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Br J Anaesth. 2006 Jun;96(6):754-60. Epub 2006 May 2.

Nitrous oxide does not change the incidence of postoperative delirium or cognitive decline in elderly surgical patients.

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Department of Anesthesia and Perioperative Care, University of California, 521 Parnassus, San Francisco, 94143-0648, USA.



Postoperative delirium and cognitive decline are common in elderly surgical patients after non-cardiac surgery. Despite this prevalence and clinical importance, no specific aetiological factor has been identified for postoperative delirium and cognitive decline. In experimental setting in a rat model, nitrous oxide (N(2)O) produces neurotoxic effect at high concentrations and in an age-dependent manner. Whether this neurotoxic response may be observed clinically has not been previously determined. We hypothesized that in the elderly patients undergoing non-cardiac surgery, exposure to N(2)O resulted in an increased incidence of postoperative delirium than would be expected for patients not receiving N(2)O.


Patients who were >or=65 yr of age, undergoing non-cardiac surgery and requiring general anaesthesia were randomized to receive an inhalational agent and either N(2)O with oxygen or oxygen alone. A structured interview was conducted before operation and for the first two postoperative days to determine the presence of delirium using the Confusion Assessment Method.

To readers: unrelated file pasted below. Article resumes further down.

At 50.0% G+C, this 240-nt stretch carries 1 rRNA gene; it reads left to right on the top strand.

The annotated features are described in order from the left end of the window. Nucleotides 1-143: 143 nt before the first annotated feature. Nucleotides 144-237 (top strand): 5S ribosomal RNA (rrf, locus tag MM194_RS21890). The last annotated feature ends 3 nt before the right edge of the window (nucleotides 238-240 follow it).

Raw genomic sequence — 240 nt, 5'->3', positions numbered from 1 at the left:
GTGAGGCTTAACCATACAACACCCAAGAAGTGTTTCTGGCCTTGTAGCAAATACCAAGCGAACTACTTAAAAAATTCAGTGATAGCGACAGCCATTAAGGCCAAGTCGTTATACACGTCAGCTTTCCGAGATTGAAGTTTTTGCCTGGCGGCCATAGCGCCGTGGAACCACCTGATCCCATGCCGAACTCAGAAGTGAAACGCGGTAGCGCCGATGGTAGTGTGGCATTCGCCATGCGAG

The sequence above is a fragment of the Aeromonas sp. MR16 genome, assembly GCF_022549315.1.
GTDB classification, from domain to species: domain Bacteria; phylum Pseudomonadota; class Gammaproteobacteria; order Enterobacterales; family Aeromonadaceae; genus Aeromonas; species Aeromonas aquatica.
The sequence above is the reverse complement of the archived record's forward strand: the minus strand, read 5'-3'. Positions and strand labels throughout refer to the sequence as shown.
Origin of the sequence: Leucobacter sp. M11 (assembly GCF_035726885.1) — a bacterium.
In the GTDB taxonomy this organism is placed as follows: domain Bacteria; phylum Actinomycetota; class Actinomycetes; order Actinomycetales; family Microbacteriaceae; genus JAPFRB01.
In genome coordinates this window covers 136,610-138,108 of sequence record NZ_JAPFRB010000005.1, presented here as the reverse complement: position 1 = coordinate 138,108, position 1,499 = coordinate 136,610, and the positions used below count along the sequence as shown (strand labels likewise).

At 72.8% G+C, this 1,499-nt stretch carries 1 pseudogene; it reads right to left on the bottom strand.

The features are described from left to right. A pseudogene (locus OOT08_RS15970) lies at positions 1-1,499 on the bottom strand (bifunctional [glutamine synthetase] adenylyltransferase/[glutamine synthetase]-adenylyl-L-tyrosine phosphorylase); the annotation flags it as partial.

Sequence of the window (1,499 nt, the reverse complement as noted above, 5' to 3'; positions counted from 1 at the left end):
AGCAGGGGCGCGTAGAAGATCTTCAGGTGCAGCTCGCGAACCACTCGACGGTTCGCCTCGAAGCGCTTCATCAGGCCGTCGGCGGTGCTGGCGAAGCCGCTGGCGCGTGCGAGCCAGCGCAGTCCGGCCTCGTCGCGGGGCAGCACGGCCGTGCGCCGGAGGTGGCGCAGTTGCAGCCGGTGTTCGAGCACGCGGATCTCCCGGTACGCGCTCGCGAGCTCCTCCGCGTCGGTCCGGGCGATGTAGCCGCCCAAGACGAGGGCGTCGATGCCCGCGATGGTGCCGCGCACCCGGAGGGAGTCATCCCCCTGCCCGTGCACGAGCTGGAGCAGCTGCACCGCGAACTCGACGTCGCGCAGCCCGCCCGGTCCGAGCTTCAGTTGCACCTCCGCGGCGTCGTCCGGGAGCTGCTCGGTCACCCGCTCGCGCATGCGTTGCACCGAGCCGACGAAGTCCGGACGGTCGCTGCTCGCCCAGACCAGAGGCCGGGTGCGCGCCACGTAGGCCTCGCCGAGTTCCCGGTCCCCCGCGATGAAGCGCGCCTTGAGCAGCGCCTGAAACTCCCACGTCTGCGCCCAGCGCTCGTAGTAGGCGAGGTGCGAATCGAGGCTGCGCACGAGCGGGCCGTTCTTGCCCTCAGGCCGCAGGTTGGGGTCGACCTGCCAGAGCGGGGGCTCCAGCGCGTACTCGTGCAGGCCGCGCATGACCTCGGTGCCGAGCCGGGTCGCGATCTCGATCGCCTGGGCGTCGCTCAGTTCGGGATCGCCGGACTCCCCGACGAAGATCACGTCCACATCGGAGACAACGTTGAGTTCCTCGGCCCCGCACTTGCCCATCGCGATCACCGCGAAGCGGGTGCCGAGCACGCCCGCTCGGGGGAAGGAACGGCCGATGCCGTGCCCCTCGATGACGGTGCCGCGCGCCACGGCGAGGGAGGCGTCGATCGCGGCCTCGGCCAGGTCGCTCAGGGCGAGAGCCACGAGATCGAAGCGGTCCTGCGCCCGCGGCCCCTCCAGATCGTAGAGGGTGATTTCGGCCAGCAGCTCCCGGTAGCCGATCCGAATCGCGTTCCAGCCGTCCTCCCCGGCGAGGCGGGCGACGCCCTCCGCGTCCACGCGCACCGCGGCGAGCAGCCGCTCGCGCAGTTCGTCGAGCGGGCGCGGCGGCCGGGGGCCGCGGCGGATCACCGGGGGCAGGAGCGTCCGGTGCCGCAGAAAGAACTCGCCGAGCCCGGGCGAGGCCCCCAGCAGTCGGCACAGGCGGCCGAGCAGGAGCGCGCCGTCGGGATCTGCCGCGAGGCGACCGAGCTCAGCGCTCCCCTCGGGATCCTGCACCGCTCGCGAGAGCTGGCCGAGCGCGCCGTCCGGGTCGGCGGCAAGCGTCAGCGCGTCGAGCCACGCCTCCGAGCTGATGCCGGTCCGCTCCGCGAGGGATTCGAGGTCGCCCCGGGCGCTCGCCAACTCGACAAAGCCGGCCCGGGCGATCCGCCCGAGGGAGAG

A total of 228 patients were studied with a mean (range) age of 73.9 (65-95) yr. After operation, 43.8% of patients developed delirium. By multivariate logistic regression, age [odds ratio (OR) 1.07; 95% confidence interval (CI) 1.02-1.26], dependence on performing one or more independent activities of daily living (OR 1.54; 95% CI 1.01-2.35), use of patient-controlled analgesia for postoperative pain control (OR 3.75; 95% CI 1.27-11.01) and postoperative use of benzodiazepine (OR 2.29; 95% CI 1.21-4.36) were independently associated with an increased risk for postoperative delirium. In contrast, the use of N(2)O had no association with postoperative delirium.


Exposure to N(2)O resulted in an equal incidence of postoperative delirium when compared with no exposure to N(2)O.

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